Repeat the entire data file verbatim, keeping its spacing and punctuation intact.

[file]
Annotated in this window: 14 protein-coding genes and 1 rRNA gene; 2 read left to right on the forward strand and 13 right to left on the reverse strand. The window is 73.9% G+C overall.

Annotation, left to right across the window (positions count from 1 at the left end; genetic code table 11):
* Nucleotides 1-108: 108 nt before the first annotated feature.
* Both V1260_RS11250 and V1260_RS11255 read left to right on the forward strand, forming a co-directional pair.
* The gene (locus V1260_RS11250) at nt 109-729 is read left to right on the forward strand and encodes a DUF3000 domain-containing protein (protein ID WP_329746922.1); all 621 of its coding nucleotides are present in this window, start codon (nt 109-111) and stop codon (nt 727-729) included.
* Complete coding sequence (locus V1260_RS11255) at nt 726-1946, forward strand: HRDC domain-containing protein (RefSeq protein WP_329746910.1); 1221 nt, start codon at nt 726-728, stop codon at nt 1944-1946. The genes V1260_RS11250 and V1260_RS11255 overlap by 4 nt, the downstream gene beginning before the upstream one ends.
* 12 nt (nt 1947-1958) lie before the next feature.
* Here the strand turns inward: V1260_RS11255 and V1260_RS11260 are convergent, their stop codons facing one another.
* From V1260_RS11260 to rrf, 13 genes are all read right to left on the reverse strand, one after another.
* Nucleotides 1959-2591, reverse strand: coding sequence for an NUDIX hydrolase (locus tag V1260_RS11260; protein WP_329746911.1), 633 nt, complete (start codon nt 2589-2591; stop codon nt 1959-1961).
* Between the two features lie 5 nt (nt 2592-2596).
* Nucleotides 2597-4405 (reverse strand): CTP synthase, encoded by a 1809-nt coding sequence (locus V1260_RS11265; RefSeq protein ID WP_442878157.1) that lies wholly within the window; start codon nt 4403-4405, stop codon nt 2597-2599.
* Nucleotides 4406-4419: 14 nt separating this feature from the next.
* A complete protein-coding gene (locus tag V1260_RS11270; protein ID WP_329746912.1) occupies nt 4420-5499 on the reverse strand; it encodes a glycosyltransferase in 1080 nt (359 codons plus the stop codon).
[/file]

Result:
Annotated in this window: 14 protein-coding genes and 1 rRNA gene; 2 read left to right on the forward strand and 13 right to left on the reverse strand. The window is 73.9% G+C overall.

Annotation, left to right across the window (positions count from 1 at the left end; genetic code table 11):
* Nucleotides 1-108: 108 nt before the first annotated feature.
* Both V1260_RS11250 and V1260_RS11255 read left to right on the forward strand, forming a co-directional pair.
* The gene (locus V1260_RS11250) at nt 109-729 is read left to right on the forward strand and encodes a DUF3000 domain-containing protein (protein ID WP_329746922.1); all 621 of its coding nucleotides are present in this window, start codon (nt 109-111) and stop codon (nt 727-729) included.
* Complete coding sequence (locus V1260_RS11255) at nt 726-1946, forward strand: HRDC domain-containing protein (RefSeq protein WP_329746910.1); 1221 nt, start codon at nt 726-728, stop codon at nt 1944-1946. The genes V1260_RS11250 and V1260_RS11255 overlap by 4 nt, the downstream gene beginning before the upstream one ends.
* 12 nt (nt 1947-1958) lie before the next feature.
* Here the strand turns inward: V1260_RS11255 and V1260_RS11260 are convergent, their stop codons facing one another.
* From V1260_RS11260 to rrf, 13 genes are all read right to left on the reverse strand, one after another.
* Nucleotides 1959-2591, reverse strand: coding sequence for an NUDIX hydrolase (locus tag V1260_RS11260; protein WP_329746911.1), 633 nt, complete (start codon nt 2589-2591; stop codon nt 1959-1961).
* Between the two features lie 5 nt (nt 2592-2596).
* Nucleotides 2597-4405 (reverse strand): CTP synthase, encoded by a 1809-nt coding sequence (locus V1260_RS11265; RefSeq protein ID WP_442878157.1) that lies wholly within the window; start codon nt 4403-4405, stop codon nt 2597-2599.
* Nucleotides 4406-4419: 14 nt separating this feature from the next.
* A complete protein-coding gene (locus tag V1260_RS11270; protein ID WP_329746912.1) occupies nt 4420-5499 on the reverse strand; it encodes a glycosyltransferase in 1080 nt (359 codons plus the stop codon).